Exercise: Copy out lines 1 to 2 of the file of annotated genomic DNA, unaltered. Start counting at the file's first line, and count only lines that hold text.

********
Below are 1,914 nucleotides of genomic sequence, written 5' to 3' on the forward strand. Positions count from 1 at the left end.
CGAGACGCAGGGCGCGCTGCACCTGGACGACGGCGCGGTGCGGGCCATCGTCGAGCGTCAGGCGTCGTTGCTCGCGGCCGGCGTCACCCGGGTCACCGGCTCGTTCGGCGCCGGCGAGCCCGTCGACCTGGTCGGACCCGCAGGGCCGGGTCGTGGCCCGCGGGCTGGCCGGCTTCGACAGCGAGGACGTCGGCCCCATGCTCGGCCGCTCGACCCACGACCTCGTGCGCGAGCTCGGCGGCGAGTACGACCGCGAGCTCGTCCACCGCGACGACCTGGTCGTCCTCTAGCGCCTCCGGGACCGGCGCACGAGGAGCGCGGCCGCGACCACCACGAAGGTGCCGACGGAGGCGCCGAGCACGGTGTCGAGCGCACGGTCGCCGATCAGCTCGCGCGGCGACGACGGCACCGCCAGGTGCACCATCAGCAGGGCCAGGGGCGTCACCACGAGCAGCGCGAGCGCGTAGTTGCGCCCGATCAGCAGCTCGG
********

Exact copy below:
Below are 1,914 nucleotides of genomic sequence, written 5' to 3' on the forward strand. Positions count from 1 at the left end.
CGAGACGCAGGGCGCGCTGCACCTGGACGACGGCGCGGTGCGGGCCATCGTCGAGCGTCAGGCGTCGTTGCTCGCGGCCGGCGTCACCCGGGTCACCGGCTCGTTCGGCGCCGGCGAGCCCGTCGACCTGGTCGGACCCGCAGGGCCGGGTCGTGGCCCGCGGGCTGGCCGGCTTCGACAGCGAGGACGTCGGCCCCATGCTCGGCCGCTCGACCCACGACCTCGTGCGCGAGCTCGGCGGCGAGTACGACCGCGAGCTCGTCCACCGCGACGACCTGGTCGTCCTCTAGCGCCTCCGGGACCGGCGCACGAGGAGCGCGGCCGCGACCACCACGAAGGTGCCGACGGAGGCGCCGAGCACGGTGTCGAGCGCACGGTCGCCGATCAGCTCGCGCGGCGACGACGGCACCGCCAGGTGCACCATCAGCAGGGCCAGGGGCGTCACCACGAGCAGCGCGAGCGCGTAGTTGCGCCCGATCAGCAGCTCGG